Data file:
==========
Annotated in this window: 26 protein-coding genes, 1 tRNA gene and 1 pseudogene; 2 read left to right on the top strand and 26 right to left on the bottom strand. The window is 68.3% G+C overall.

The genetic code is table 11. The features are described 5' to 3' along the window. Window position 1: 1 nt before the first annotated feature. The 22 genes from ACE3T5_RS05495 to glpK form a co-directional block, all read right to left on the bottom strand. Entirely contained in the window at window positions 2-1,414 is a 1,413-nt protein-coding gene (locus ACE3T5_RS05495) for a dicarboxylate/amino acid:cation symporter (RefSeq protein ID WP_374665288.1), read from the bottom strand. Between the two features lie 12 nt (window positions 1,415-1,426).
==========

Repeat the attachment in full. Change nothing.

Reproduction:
Annotated in this window: 26 protein-coding genes, 1 tRNA gene and 1 pseudogene; 2 read left to right on the top strand and 26 right to left on the bottom strand. The window is 68.3% G+C overall.

The genetic code is table 11. The features are described 5' to 3' along the window. Window position 1: 1 nt before the first annotated feature. The 22 genes from ACE3T5_RS05495 to glpK form a co-directional block, all read right to left on the bottom strand. Entirely contained in the window at window positions 2-1,414 is a 1,413-nt protein-coding gene (locus ACE3T5_RS05495) for a dicarboxylate/amino acid:cation symporter (RefSeq protein ID WP_374665288.1), read from the bottom strand. Between the two features lie 12 nt (window positions 1,415-1,426).